Monday December 17th
I interviewed my 93 year old Granny today, Eileen Cole, for Radio 4's Listening Project. It was amazing. She is such a resilient woman, with so much to say about her past, which she can remember in extraordinary detail. One thing I would like to share is Granny telling me about taking a cup of tea up to her father, Sidney Walker (who was a silent film pianist and violinist) every morning while he lay bedridden with TB for a year, never again to get to his feet, dying at home from the disease at the young age of 44; and her father saying it was his 'little cup of gold'. I just find this so heartbreakingly poignant. So beautiful, and so sad.
Today I am also publishing the first post -in what I hope will be a series, featuring women musicians/composers/ radio presenters talking about and sharing their experiences- by eminent composer/musician/blogger/music educator Kerry Andrew.
My question to the people I approached was this: 'As female musicians/composers/radio presenters, how do you feel your experiences as women have contributed to or influenced -if at all- your music, creativity and career choices today?'
I have had a largely positive reaction from people I've approached, who in the main are potentially happy to share their experiences. Some people have raised some interesting questions that have really made me think about the role of gender in music though- is it right to highlight it or not? Is this kind of question highlighting differences rather than focusing on the shared experiences of ALL musicians? Some people responded by saying they would love to be involved but were not sure anyone would be interested in what they might have to say.. well for a start I would be!! Even more so because they feel this way!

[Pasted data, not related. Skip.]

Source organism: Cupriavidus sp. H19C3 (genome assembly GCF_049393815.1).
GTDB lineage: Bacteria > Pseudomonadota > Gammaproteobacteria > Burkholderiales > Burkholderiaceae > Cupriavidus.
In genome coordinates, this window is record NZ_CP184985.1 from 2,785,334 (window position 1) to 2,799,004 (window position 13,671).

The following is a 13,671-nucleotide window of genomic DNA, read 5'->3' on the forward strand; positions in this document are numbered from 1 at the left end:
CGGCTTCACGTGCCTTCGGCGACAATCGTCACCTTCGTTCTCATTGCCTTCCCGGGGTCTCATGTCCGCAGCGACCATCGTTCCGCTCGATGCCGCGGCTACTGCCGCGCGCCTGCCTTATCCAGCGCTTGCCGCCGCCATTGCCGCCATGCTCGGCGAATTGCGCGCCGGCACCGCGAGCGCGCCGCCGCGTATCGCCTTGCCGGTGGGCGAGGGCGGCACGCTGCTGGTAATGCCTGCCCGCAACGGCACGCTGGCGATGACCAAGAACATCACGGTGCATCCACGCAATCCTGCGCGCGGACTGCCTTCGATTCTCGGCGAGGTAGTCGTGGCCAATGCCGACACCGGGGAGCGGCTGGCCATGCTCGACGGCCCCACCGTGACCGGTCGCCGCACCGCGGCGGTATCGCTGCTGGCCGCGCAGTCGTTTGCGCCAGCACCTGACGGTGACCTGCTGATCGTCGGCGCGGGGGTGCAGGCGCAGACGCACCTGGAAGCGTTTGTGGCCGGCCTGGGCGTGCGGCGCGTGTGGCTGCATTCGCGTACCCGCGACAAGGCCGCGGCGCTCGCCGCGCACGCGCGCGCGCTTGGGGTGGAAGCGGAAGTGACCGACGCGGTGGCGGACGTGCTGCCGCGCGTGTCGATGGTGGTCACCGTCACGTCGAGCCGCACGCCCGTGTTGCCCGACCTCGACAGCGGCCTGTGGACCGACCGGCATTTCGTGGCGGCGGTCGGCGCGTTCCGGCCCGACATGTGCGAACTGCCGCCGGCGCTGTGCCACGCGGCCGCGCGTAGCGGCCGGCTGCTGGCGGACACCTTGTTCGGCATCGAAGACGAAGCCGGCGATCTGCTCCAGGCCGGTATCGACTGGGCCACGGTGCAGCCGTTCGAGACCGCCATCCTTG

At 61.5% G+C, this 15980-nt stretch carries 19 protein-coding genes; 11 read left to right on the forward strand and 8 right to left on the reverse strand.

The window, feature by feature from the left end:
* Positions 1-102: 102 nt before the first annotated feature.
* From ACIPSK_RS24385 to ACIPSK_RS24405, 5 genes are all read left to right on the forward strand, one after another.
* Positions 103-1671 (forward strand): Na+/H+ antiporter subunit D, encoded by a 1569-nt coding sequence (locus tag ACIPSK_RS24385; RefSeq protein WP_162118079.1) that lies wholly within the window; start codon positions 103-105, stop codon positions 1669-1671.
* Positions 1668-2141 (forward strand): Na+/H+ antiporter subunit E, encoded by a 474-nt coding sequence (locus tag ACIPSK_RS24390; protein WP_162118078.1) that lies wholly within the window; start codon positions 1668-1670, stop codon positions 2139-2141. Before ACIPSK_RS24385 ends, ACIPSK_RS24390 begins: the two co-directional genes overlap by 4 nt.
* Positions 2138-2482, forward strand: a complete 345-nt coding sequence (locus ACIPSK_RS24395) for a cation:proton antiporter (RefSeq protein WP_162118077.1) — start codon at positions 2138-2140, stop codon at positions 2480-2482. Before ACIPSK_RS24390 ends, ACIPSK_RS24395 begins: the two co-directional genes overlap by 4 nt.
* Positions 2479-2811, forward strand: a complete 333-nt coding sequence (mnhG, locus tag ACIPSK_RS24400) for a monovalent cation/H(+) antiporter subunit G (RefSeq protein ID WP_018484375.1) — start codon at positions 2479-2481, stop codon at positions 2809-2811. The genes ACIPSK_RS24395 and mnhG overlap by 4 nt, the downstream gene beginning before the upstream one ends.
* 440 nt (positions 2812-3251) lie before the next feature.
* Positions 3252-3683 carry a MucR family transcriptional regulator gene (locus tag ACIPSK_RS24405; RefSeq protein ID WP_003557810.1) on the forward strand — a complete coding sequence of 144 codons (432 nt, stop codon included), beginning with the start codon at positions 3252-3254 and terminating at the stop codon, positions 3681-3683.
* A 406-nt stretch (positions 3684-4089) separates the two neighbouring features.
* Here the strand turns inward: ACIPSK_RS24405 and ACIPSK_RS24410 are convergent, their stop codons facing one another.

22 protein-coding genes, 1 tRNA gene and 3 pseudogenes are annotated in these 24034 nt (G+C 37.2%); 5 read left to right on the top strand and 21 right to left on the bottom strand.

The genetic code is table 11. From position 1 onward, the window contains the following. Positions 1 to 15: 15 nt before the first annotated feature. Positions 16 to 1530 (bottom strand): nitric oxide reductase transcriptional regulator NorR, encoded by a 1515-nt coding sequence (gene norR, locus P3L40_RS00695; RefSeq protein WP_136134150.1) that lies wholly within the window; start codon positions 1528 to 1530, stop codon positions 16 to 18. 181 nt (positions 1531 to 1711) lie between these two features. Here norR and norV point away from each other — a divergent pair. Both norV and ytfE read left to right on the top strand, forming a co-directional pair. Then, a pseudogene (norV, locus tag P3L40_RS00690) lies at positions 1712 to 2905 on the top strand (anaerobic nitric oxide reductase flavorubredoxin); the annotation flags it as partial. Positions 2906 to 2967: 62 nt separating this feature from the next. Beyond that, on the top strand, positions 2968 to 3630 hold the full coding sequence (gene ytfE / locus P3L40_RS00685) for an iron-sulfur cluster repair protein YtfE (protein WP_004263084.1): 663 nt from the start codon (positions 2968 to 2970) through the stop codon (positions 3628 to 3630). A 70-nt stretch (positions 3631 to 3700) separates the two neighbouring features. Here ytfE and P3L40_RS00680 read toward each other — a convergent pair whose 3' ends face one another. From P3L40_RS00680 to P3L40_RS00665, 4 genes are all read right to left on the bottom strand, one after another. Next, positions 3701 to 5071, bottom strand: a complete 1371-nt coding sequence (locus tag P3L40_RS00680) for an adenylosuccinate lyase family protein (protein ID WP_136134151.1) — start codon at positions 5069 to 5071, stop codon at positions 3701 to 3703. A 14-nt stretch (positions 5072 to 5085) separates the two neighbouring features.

Following some of this feedback, I have therefore decided to also ask the same question of male musicians in the future, to hear from a male perspective. My aim is not to be divisive- I just thought it would be really interesting to hear and share what female musicians/composers (particularly as I am one myself!) have to say about their experiences, from their own unique perspectives, and decided on this angle.
Here is Kerry's response:
"First off, I don't feel that I have ever received anything in the way of prejudice personally as a composer or performer. I have never had anyone stand in the way of my success and feel that I've been able to make choices based on my skills.
However, it is noticeable that there is a lack of female music-makers (creators in any genre, instrumentalists in pop and jazz) which I feel is simply something to be aware of, particularly in encouraging younger women to be successful in the industry (See my Guardian article www.guardian.co.uk/commentisfree/2012/feb/08/why-so-few-female-composers)
I don't feel that being a girl particularly influences my music or my creativity. Once you get into this topic, you need to start talking about transgender musicians! Where does their music sit if there's such a thing as 'male' and 'female' music?
I dislike the media looking for 'female' angle. simply because they don't look for 'male' ones. I hated that 'feminine' and 'motherly' comment in Jazzwise about you Laura, although I know you don't feel the same way. I feel that denigrates you as a musician first and foremost. They'd never say that about a male musician, that he led the band in a 'fatherly' way so why say so for ladies?
I think my article says plenty about what I think.."
Kerry Andrew is a freelance composer/performer and music educator based in London. She specialises in experimental vocal music and music theatre with a twist of pop, jazz., folk, world music and everything in betweem. She is a published choral composer with two large-scale choral releases on Boreas Music. Her choral and experimental work has been heard on BBC Radio 3, BBD Radio 4, 6Music, ClassicFM and national news channels. She won a British Composer Award in 2010 and is 2010-12's Composer in Residence at Handel House Museum. Kerry performs with award-winning experimental vocal trio Juice, chamber jazz/classical, rock collective DOLLYman, prog-jazz crew Metamorphic and as alt-folk soloist You Are Wolf.